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Ludlow Schools, Gateway Create Innovative Dual Enrollment Program

Ludlow Independent Schools is working on a new innovation related to its dual enrollment partnership with Gateway Community & Technical College, and it's a program that the Kentucky Department of Education is watching.

Before the start of the current school year, Ludlow superintendent Michael Borchers asked Gateway whether the English 100 (a writing workshop) and English 101 courses could be combined so that more students could qualify for dual enrollment. He asked for the same to happen with introductory math classes.

Some students score just below the minimum benchmark to qualify for the previous arrangement, but with the change, in which a student can be within one to two points of the minimum benchmark to qualify, more students will have the opportunity to earn college credits prior to finishing high school.

Seniors at Ludlow who may not have qualified previously to take English 101 on the Gateway campus, are now able to take the combined course at Ludlow High. The combined course adds a total of 5 college credits upon successful completion.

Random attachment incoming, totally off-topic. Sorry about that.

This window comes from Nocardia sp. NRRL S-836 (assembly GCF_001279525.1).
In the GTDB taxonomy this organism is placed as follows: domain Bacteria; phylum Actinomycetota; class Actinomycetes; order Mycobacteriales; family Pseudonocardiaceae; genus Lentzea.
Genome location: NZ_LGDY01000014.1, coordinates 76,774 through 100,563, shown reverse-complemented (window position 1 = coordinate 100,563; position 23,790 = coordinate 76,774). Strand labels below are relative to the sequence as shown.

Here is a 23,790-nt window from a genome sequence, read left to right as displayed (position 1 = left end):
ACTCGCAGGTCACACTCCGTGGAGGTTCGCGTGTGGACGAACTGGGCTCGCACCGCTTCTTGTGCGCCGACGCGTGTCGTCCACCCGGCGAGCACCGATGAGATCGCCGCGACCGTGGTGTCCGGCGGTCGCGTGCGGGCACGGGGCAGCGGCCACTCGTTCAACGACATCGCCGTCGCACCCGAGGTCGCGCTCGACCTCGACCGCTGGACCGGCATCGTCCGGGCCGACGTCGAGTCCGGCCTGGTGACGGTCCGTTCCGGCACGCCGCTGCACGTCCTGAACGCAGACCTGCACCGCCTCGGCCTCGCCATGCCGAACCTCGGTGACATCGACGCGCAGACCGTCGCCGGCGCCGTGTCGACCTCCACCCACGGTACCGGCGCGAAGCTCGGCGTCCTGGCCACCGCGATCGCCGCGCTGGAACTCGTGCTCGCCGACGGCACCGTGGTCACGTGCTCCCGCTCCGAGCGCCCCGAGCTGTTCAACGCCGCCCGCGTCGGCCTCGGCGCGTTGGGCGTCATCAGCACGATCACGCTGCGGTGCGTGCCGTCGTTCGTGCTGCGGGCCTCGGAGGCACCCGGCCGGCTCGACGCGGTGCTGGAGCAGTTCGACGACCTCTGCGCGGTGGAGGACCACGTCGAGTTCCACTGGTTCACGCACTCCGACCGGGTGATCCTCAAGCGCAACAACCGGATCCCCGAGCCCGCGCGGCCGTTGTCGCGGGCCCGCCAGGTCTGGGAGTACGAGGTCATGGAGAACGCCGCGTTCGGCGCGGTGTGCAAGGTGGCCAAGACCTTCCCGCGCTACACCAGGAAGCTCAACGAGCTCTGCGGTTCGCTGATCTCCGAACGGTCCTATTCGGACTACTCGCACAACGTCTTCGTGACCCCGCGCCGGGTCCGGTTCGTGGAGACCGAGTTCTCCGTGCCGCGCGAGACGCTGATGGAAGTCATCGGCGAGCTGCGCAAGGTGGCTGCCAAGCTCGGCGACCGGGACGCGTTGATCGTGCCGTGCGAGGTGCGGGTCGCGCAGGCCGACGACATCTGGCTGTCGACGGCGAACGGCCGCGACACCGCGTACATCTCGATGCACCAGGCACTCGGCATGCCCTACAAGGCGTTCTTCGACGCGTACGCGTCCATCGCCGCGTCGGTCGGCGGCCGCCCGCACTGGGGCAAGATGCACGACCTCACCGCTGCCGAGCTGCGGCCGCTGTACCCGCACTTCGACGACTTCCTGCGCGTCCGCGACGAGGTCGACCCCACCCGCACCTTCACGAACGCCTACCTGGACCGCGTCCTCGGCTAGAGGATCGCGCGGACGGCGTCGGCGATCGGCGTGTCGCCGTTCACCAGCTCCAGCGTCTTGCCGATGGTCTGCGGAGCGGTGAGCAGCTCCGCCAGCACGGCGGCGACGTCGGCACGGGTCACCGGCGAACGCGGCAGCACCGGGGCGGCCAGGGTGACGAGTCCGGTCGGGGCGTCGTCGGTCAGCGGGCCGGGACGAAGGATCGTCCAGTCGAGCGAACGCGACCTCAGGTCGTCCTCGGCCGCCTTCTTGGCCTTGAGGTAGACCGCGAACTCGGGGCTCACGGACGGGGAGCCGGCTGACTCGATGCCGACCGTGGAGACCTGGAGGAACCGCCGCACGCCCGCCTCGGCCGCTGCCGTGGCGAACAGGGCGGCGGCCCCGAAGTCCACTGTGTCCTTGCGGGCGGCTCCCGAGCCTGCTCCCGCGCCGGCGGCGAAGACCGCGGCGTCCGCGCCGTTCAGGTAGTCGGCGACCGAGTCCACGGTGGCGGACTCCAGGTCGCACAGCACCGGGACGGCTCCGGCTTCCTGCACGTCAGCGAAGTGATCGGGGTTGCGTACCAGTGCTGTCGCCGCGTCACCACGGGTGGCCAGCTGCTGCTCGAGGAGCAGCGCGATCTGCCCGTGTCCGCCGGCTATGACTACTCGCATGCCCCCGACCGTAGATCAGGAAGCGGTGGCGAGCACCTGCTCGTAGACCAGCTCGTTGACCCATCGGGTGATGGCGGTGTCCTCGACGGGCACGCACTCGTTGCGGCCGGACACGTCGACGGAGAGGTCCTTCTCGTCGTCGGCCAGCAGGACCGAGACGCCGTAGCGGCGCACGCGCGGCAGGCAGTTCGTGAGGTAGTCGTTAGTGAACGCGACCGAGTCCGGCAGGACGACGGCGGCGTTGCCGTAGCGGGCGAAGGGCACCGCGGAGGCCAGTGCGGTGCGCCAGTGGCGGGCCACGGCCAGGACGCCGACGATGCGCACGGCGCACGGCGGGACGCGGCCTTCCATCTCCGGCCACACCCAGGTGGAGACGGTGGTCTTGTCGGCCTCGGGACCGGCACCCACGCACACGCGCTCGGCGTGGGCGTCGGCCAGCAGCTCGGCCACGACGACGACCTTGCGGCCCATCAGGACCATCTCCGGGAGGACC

Ludlow seniors can also take a combined math course at the high school with the chance to earn five credits, too.

The Kentucky Department of Education is watching the Ludlow effort to see how it fares, since it is the first such offering in the state.

Borchers also addressed the district's performance in the on-demand writing exam, which is part of state testing.

Ludlow scored fourth-highest in the state, he said, and second in Northern Kentucky.

However, Borchers said that some of the ACT scores published recently are misleading because not all schools test all their students. He also noted that new state graduation requirements are more stringent and that principals are working to include those requirements in the schools' agenda.

The district received a favorable audit from Barnes Dennig at the recent board of education meeting. Ludlow has an 8 percent contingency fund in its budget, auditor Eric Goodman said.

Written by Patricia A. Scheyer, RCN contributor